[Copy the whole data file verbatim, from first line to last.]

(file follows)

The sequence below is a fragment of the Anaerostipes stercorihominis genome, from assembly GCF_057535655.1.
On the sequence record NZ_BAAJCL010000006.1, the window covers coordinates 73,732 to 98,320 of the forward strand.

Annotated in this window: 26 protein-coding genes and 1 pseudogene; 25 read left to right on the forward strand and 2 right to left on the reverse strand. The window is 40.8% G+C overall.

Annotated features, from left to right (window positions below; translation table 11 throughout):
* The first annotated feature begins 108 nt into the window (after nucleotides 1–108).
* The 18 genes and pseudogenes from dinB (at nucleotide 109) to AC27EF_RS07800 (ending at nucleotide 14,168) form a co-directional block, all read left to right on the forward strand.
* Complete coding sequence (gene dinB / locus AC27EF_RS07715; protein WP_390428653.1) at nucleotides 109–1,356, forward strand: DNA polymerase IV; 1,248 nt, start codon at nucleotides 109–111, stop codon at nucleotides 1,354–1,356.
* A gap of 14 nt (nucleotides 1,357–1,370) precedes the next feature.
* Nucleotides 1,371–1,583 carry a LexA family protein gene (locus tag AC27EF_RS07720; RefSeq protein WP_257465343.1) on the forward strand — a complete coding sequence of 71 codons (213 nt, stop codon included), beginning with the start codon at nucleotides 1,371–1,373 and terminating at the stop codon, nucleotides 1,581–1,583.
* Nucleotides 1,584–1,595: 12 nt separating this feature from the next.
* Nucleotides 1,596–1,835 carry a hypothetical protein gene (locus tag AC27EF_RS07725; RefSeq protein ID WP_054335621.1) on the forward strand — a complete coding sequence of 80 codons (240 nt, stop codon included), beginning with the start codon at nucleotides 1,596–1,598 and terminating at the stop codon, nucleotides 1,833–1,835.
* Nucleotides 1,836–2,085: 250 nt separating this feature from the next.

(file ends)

The sequence below is a fragment of the Anaerostipes stercorihominis genome, from assembly GCF_057535655.1.
On the sequence record NZ_BAAJCL010000006.1, the window covers coordinates 73,732 to 98,320 of the forward strand.

Annotated in this window: 26 protein-coding genes and 1 pseudogene; 25 read left to right on the forward strand and 2 right to left on the reverse strand. The window is 40.8% G+C overall.

Annotated features, from left to right (window positions below; translation table 11 throughout):
* The first annotated feature begins 108 nt into the window (after nucleotides 1–108).
* The 18 genes and pseudogenes from dinB (at nucleotide 109) to AC27EF_RS07800 (ending at nucleotide 14,168) form a co-directional block, all read left to right on the forward strand.
* Complete coding sequence (gene dinB / locus AC27EF_RS07715; protein WP_390428653.1) at nucleotides 109–1,356, forward strand: DNA polymerase IV; 1,248 nt, start codon at nucleotides 109–111, stop codon at nucleotides 1,354–1,356.
* A gap of 14 nt (nucleotides 1,357–1,370) precedes the next feature.
* Nucleotides 1,371–1,583 carry a LexA family protein gene (locus tag AC27EF_RS07720; RefSeq protein WP_257465343.1) on the forward strand — a complete coding sequence of 71 codons (213 nt, stop codon included), beginning with the start codon at nucleotides 1,371–1,373 and terminating at the stop codon, nucleotides 1,581–1,583.
* Nucleotides 1,584–1,595: 12 nt separating this feature from the next.
* Nucleotides 1,596–1,835 carry a hypothetical protein gene (locus tag AC27EF_RS07725; RefSeq protein ID WP_054335621.1) on the forward strand — a complete coding sequence of 80 codons (240 nt, stop codon included), beginning with the start codon at nucleotides 1,596–1,598 and terminating at the stop codon, nucleotides 1,833–1,835.
* Nucleotides 1,836–2,085: 250 nt separating this feature from the next.